Day 3 I had finally brought my tack into the arena. It was Roping night, which meant the steers were just outside the arena on the other side of the stripping chute (which is the scariest corner of the entire arena apparently), and it was about to get really busy. I get off work at 3:30 and work on the Campus where the indoor is located, so my plan was to get in early and be done before it got too busy.. baby brain and all that. I started with lunging her fully tacked and decided to play with the patients at the mounting block today. I didn’t really have the intention of getting on, I wanted to focus on this module today. I’ve worked incessantly on it at home, but this was a new environment and I was curious if she would retain her training in this situation. While I wouldn’t give her a 10/10 as we did need some discussions, for the most part she was pretty good. I decided we had come this far, I was going to risk throwing it all out the window and getting on. She stood well, and walked off with a little more prompting than I would have liked, but it was forward movement. Keeping in mind, the last time I rode her was at home and she wanted to kill me due to somehow injuring her nose, which I didn’t notice until after I got off. I think as much as you try to put those ‘scary moments’ behind you, we’re only human and it was certainly tip-toeing around in the back of my mind. Regardless, I got on, and we were walking. I only walked her a few circles both directions, incorporated some halt transitions, and got off. I was happy with her, and didn’t want to push my luck.
Thursday I decided to take things a little further and ride her a little longer. I lunged her prior before getting on. I'm truly not one who believes lunging should be used to tire the horse out prior to riding, but she's a bit cray so... Darwinism. We still kept it really simple with about 10 minutes of walk circles, giving to pressure, responding to aids, and finished up by walking down to the far end of the arena to the rope boxes, obstacle storage, etc (aka, a great place for monsters to hide) and dismounted.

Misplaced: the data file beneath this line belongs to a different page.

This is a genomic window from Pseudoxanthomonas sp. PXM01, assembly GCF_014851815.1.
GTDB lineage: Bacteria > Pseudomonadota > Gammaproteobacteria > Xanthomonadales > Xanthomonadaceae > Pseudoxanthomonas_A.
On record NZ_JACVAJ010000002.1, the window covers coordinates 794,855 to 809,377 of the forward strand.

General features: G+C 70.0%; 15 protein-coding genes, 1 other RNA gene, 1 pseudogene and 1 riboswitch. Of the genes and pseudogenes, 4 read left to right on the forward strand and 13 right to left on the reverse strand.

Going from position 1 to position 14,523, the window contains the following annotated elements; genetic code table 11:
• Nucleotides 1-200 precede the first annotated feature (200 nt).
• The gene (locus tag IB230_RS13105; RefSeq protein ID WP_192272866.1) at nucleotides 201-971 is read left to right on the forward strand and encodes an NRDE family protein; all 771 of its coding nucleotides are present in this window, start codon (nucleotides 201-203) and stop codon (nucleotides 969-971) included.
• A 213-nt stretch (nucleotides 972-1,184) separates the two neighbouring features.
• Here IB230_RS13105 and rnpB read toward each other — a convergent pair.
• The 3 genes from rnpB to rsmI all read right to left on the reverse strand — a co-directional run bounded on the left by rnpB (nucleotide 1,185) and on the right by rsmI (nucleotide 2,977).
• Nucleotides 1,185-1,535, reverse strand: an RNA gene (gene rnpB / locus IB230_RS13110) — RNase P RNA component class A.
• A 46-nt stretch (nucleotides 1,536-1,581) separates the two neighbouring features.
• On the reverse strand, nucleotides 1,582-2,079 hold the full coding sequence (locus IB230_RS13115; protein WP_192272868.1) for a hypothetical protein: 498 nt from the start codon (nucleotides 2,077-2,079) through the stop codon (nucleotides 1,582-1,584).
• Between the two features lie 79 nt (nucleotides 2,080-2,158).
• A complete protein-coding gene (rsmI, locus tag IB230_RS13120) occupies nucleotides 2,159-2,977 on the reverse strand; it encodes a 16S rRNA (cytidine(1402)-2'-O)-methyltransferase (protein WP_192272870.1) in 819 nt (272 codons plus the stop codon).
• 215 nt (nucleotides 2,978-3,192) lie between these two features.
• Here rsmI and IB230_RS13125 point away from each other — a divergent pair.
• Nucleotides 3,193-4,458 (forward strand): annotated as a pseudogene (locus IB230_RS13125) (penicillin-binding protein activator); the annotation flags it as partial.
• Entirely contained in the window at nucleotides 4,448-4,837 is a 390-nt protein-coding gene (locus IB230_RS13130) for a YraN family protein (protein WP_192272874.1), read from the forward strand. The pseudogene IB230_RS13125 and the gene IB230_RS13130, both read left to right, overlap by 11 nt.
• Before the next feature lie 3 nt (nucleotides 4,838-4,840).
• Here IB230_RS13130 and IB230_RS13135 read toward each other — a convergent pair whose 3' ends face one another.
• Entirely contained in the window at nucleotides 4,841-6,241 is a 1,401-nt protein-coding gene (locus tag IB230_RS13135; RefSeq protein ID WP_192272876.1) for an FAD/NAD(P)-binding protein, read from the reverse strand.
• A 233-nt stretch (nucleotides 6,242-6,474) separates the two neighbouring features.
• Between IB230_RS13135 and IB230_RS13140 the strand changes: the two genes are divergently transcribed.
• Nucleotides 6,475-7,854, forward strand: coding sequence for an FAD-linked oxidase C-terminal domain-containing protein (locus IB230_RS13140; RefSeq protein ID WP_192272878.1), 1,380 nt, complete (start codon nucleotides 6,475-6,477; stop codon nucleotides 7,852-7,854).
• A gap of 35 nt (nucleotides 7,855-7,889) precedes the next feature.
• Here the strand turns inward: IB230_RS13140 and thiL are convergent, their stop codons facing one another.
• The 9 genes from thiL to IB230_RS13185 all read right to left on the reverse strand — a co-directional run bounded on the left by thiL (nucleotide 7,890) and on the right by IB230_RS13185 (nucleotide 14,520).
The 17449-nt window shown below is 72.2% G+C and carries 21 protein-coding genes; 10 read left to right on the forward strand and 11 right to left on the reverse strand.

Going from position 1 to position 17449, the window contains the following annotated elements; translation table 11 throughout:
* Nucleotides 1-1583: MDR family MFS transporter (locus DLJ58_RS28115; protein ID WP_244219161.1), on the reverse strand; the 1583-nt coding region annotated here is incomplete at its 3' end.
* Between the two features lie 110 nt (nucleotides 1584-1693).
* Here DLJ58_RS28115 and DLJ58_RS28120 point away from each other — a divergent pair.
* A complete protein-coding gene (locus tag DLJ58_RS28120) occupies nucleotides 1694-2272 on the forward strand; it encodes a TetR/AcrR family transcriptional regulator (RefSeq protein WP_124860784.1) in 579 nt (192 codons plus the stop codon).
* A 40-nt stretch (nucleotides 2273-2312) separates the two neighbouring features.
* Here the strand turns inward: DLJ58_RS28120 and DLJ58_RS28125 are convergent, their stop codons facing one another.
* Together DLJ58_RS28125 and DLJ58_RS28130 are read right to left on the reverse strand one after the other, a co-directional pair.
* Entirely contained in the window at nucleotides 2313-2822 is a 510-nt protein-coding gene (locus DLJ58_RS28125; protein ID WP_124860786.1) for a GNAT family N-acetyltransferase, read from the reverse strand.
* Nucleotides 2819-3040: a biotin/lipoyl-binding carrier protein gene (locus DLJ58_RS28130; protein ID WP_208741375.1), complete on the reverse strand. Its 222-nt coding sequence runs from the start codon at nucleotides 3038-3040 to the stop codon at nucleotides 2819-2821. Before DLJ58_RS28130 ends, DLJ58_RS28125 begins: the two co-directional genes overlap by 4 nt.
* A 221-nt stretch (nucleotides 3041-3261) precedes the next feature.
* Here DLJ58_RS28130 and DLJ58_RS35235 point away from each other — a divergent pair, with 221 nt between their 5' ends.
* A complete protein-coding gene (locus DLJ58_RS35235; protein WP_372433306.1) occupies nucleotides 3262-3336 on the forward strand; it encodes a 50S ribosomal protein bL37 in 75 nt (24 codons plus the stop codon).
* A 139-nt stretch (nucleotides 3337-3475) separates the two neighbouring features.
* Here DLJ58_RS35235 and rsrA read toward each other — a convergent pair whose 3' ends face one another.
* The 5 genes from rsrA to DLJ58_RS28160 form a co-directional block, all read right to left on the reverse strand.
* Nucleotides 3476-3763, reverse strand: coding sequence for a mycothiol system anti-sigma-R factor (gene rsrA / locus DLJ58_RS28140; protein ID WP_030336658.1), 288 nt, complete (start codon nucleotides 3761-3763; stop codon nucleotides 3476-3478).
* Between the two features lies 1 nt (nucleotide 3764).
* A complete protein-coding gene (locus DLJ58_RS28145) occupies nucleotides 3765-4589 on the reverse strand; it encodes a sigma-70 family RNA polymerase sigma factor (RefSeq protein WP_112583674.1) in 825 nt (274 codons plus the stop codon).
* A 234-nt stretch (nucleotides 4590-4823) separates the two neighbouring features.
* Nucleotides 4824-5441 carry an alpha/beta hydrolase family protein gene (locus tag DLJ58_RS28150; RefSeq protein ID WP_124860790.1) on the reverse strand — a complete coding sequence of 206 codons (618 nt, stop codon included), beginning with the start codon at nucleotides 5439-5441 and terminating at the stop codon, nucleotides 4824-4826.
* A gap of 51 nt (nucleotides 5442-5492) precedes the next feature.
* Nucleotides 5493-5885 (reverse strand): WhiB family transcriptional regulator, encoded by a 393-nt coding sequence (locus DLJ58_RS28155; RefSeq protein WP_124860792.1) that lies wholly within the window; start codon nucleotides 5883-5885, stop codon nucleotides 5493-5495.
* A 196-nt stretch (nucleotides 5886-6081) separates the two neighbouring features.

Friday I was feeling really run down from a busy, stressful week at work and adjusting to the new schedule of going to the barn every day after work and actually getting physical exercise (gasp!), so I decided to take the day off. My plan was to work Kai Mon - Fri with the weekends off, but I knew I had to go to the arena on Sunday evening to coach a lesson so I felt less guilty about skipping Friday.
Things I learned on Week 1
There are typically 3-4 'scary spots' in the arena, and the area that concerns most horses seems to concern her the least of the 4.
Kai has been excellent about standing tied with horses coming and going, bumping into her, etc.
The deep, heavy footing is really hard on her and given that she had a tendon injury less than 8 months ago we need to take it easy.